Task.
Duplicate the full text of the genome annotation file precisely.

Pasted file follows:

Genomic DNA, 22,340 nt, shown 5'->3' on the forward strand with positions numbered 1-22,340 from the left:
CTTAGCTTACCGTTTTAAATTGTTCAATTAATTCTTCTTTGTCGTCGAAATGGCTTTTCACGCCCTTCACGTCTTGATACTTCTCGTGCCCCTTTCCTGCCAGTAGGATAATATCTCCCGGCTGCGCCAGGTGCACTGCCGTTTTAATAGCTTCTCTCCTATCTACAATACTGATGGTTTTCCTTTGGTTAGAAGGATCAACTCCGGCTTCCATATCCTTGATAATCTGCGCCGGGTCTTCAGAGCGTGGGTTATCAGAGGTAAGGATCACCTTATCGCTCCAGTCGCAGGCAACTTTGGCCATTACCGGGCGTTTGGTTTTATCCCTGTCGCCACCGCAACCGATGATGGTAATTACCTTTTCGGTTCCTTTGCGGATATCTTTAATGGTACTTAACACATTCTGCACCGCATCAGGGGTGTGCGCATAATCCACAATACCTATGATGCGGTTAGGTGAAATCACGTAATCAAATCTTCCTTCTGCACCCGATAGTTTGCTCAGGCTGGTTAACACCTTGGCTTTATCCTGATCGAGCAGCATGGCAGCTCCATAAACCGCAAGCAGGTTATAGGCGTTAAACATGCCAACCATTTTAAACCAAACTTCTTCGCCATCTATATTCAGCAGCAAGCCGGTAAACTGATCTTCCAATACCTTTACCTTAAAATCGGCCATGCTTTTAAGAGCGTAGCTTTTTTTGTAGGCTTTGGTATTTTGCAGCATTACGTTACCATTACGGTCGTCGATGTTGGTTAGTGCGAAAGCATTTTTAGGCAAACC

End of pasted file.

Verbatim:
Genomic DNA, 22,340 nt, shown 5'->3' on the forward strand with positions numbered 1-22,340 from the left:
CTTAGCTTACCGTTTTAAATTGTTCAATTAATTCTTCTTTGTCGTCGAAATGGCTTTTCACGCCCTTCACGTCTTGATACTTCTCGTGCCCCTTTCCTGCCAGTAGGATAATATCTCCCGGCTGCGCCAGGTGCACTGCCGTTTTAATAGCTTCTCTCCTATCTACAATACTGATGGTTTTCCTTTGGTTAGAAGGATCAACTCCGGCTTCCATATCCTTGATAATCTGCGCCGGGTCTTCAGAGCGTGGGTTATCAGAGGTAAGGATCACCTTATCGCTCCAGTCGCAGGCAACTTTGGCCATTACCGGGCGTTTGGTTTTATCCCTGTCGCCACCGCAACCGATGATGGTAATTACCTTTTCGGTTCCTTTGCGGATATCTTTAATGGTACTTAACACATTCTGCACCGCATCAGGGGTGTGCGCATAATCCACAATACCTATGATGCGGTTAGGTGAAATCACGTAATCAAATCTTCCTTCTGCACCCGATAGTTTGCTCAGGCTGGTTAACACCTTGGCTTTATCCTGATCGAGCAGCATGGCAGCTCCATAAACCGCAAGCAGGTTATAGGCGTTAAACATGCCAACCATTTTAAACCAAACTTCTTCGCCATCTATATTCAGCAGCAAGCCGGTAAACTGATCTTCCAATACCTTTACCTTAAAATCGGCCATGCTTTTAAGAGCGTAGCTTTTTTTGTAGGCTTTGGTATTTTGCAGCATTACGTTACCATTACGGTCGTCGATGTTGGTTAGTGCGAAAGCATTTTTAGGCAAACC